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Low investment costs as key driver for upscaling alternative construction technologies

Cancio Diaz, Yudiesky; Archilla, Hector F; Celentano, Giulia; Habert, Guillaume; Edwin, Zea Escamilla


Yudiesky Cancio Diaz

Giulia Celentano

Guillaume Habert

Zea Escamilla Edwin


Stefano Franscini


This study aims to assess alternative materials withstanding low capital investment, with the potential
of providing housing affordability for low-income communities. By combining Life Cycle Assessment
and Return on Capital Employed techniques, it has been found that glue laminated bamboo housing
projects and low carbon cement-based construction materials could foster the scalability of dwellingplaces with higher profitability than conventional Ordinary-Portland-Cement-wise investment strategy.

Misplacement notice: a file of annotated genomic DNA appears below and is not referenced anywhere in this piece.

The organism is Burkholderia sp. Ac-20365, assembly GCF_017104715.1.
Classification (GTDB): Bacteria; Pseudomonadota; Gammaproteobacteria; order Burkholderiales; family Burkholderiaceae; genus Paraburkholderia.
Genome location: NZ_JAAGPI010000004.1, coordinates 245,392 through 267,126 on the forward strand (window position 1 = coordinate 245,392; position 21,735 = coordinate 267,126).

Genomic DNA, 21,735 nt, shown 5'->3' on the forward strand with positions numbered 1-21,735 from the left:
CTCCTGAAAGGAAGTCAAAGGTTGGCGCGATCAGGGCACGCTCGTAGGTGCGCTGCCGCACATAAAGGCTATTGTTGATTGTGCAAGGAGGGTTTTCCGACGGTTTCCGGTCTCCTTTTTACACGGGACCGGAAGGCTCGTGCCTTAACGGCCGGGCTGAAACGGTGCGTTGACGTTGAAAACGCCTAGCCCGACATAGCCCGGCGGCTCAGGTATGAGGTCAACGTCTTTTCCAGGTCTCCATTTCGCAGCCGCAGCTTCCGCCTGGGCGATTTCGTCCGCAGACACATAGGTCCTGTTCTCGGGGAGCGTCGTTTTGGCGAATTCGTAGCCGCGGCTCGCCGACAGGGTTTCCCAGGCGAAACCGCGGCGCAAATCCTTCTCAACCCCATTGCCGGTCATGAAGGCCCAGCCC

The resulting light capital production materials not only can be able to maintain selling prices at an
affordable rate, but also will drive more easily the current market for the bottom of the pyramid
populations. Through this shift in the material development, the diffusion of appropriate technology
implementation on large scale can be more effectively targeted. Finally, these technologies have a lower
environmental impact than conventional ones allowing at the same time as a large scale implementation,
a potential low carbon path in least developed emerging economies countries.

Presentation Conference Type Conference Paper (unpublished)
Start Date Jun 30, 2016
Peer Reviewed Peer Reviewed
Institution Citation Cancio Diaz, Y., Archilla, H. F., Celentano, G., Habert, G., & Edwin, Z. E. (2016, June). Low investment costs as key driver for upscaling alternative construction technologies. Paper presented at No Cost Housing Conference
Keywords low investment, cement, bamboo, CO2
Additional Information Title of Conference or Conference Proceedings : No Cost Housing Conference
Corporate Creators : ETH Zürich, Facultad de Ciencias Económicas, Universidad Central de las Villas, Santa Clara, Cuba, BRE Centre for Innovative Construction Materials, Bath University, Great Britain